Hundreds of seagulls swirled over Gloucester harbor above an assortment of fishing boat and sailings ships late Saturday afternoon — all bidding a final mariner's farewell to Joseph Garland, Gloucester's consummate historian, storyteller and sailor.
Garland, who died Aug. 30 at the age of 88, was the focus of dozens of tales during a more than two-hour celebration of "Gloucester's Joe" that drew up to 500 people assembled under a large white tent on the city's I-4, C-2 site along the working waterfront.
Amid the remembrances, music and poetry, the audience itself demonstrated the wide net of friends that Garland amassed in his lifetime, painters to writers, from veterans to politicians and local activists.
Those attending the event shed tears and laughed and hugged, all connected through their treasured moments with the man known for his frankness when sharing an opinion or advice, whether solicited or not.
Garland would have been 89 years old last Friday. Instead of family and friends gathering for his birthday, they gathered instead for a final sendoff under cloudy but dry skies as a touch of fog hovered over his beloved Gloucester Harbor.
"Joe was never a fair-weather sailor," noted Mayor Carolyn Kirk, the master of ceremonies who thanked his widow Helen Garland for sharing this day with the community. Garland was clear that he never wanted a traditional funeral, rather preferring to be dumped into the ocean — though he understood environmental regulations would prevent that, Kirk related.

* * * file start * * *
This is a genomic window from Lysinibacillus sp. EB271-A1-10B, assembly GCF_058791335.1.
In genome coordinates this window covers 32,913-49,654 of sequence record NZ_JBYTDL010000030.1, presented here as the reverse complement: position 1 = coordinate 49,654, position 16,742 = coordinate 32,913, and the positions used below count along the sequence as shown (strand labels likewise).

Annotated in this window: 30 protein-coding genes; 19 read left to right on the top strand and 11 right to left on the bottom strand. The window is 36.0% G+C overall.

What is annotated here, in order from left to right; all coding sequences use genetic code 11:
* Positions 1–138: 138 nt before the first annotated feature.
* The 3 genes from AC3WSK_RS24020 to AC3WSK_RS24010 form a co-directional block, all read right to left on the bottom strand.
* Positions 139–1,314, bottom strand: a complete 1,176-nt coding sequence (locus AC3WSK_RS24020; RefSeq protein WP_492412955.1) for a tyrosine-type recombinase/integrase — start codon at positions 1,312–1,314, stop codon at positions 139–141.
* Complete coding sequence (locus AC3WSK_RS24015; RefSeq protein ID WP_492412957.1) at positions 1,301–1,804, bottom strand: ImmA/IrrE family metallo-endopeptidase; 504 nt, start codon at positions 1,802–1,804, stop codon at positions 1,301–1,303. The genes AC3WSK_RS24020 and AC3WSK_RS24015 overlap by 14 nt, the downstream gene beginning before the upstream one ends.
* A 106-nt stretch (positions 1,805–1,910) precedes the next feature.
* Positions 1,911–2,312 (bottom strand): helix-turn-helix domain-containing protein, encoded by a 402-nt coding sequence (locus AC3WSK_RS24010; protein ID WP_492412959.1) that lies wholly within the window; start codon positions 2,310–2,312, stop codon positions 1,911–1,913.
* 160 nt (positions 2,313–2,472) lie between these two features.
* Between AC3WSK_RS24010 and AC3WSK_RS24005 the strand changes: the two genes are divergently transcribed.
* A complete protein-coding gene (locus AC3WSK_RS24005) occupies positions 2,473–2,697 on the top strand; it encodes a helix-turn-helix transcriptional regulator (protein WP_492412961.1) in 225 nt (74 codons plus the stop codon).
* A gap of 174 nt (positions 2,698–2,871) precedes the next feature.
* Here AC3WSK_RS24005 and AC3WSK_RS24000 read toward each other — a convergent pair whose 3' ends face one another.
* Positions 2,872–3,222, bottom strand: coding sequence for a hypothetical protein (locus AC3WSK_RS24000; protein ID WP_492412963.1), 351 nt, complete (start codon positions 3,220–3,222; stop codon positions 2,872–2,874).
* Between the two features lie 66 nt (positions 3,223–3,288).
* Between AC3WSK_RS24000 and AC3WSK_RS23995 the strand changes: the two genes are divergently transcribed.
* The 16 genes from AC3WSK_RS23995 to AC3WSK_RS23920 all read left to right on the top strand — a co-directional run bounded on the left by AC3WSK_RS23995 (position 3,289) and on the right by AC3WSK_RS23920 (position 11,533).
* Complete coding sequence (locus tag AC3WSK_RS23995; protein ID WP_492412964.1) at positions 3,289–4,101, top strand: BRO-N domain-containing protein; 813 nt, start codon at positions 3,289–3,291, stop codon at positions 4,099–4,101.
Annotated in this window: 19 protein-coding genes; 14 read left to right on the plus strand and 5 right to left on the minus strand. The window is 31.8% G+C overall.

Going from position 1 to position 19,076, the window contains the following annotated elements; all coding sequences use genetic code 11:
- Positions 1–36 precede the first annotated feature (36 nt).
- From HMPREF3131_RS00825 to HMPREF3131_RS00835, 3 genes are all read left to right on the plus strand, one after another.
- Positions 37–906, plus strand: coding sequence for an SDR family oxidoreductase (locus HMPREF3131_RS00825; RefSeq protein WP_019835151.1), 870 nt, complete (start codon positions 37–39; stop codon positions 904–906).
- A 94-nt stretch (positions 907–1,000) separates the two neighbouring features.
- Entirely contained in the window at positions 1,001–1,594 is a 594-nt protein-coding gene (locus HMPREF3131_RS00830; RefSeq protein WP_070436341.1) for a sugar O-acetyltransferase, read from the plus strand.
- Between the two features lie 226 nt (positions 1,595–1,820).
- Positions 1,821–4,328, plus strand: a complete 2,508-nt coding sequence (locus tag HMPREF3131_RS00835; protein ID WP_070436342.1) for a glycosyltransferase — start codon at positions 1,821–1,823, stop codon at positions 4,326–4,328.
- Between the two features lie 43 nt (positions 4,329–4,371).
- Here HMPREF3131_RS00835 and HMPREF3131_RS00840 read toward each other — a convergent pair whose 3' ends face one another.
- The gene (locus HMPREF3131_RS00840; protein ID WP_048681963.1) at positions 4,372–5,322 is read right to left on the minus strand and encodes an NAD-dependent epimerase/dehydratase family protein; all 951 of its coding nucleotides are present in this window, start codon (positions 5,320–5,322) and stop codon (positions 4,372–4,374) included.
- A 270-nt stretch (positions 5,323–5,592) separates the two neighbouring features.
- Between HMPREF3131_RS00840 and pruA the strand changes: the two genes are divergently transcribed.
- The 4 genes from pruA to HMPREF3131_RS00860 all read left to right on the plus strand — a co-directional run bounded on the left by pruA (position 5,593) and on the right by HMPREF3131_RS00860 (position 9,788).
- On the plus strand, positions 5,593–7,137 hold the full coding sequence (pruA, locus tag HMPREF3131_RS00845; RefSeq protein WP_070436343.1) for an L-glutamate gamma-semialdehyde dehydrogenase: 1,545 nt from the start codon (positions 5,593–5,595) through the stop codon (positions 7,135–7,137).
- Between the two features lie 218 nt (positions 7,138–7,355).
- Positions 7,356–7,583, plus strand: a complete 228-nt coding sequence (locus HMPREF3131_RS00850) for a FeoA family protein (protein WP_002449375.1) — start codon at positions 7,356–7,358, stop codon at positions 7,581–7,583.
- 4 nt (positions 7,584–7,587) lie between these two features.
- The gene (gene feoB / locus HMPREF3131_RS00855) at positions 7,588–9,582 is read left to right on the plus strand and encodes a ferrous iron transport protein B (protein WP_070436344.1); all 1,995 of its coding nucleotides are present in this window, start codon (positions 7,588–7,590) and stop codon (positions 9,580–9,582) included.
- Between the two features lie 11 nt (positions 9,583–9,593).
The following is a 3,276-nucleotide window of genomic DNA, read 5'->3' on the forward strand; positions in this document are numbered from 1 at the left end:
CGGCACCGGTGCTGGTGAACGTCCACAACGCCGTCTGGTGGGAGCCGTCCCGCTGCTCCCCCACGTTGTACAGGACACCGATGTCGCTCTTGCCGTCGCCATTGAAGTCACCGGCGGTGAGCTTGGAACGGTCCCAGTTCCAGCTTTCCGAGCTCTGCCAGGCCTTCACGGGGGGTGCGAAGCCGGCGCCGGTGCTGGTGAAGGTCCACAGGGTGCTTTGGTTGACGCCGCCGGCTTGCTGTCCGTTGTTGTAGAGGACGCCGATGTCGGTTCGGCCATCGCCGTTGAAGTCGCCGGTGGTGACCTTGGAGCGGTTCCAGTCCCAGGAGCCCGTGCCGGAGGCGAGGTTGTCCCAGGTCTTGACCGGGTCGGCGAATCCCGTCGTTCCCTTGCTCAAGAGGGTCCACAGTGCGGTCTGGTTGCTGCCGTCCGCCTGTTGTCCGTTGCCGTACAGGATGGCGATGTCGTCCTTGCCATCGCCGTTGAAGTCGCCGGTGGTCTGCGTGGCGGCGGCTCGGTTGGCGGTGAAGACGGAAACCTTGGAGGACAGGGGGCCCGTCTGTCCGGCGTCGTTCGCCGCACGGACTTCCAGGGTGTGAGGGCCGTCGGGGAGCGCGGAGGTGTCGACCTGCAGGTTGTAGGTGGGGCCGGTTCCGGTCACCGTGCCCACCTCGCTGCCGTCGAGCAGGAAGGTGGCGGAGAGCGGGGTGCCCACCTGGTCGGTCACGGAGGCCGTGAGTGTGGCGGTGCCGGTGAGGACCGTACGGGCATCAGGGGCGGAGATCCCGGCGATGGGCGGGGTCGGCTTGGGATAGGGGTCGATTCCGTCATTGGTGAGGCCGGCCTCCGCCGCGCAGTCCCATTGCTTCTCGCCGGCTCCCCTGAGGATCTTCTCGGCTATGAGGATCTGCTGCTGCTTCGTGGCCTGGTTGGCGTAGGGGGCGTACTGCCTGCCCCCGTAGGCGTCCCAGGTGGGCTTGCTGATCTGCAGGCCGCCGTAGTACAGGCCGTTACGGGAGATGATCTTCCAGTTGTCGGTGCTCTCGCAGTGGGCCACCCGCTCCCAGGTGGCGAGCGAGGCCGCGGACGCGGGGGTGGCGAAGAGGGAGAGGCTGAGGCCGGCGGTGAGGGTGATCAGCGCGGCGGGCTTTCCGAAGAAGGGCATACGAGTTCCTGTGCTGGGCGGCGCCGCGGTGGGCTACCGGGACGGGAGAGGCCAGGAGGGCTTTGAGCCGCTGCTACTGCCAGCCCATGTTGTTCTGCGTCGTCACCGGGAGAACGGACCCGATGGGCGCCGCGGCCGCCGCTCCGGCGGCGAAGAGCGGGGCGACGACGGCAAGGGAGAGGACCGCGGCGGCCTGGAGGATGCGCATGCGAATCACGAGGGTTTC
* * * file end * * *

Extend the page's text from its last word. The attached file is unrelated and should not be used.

Saturday's event took on a life of its own as the stories unfolded like chapters in a book.
The audience heard of three generations of Joseph Garlands before the fourth — Gloucester's Joe — went west after serving in World War II and pursued his writing.
The Ivy-League educated Garland, a graduate of Harvard University, became a Gloucester Times columnist, a historian and author of 24 books. He also became a community activist championing myriad causes from saving the working waterfront to protecting Addison Gilbert Hospital.
He also championed young writers and fellow veterans for peace — and he was passionate about everything he did, speakers noted, from interviewing surviving members of his Army platoon to savoring each and every bite of his evening dinner.
The breadth of the Garlands' connections shone through when Aye Aye Thant, daughter of former United Nations Secretary General U Thant, spoke a few words and shared a healing prayer she wrote for Helen Garland. Thant knew Garland through Helen, who worked with her at the U.N.
"I had the privilege of knowing him. I could feel his goodness," said Thant. "He was a concerned citizen and not only for Gloucester but he was a global citizen."
Kirk read a letter from U.S. Sen. John Kerry who paid tribute to a fellow veteran and sailor from afar.
"He didn't just chronicle Gloucester history, he was part of it," Kerry wrote, "... and he never hesitated to offer his advice to a certain United States Senator."
Kerry also noted Garland's incessant desire to protect the interests of the Gloucester fishing fleet.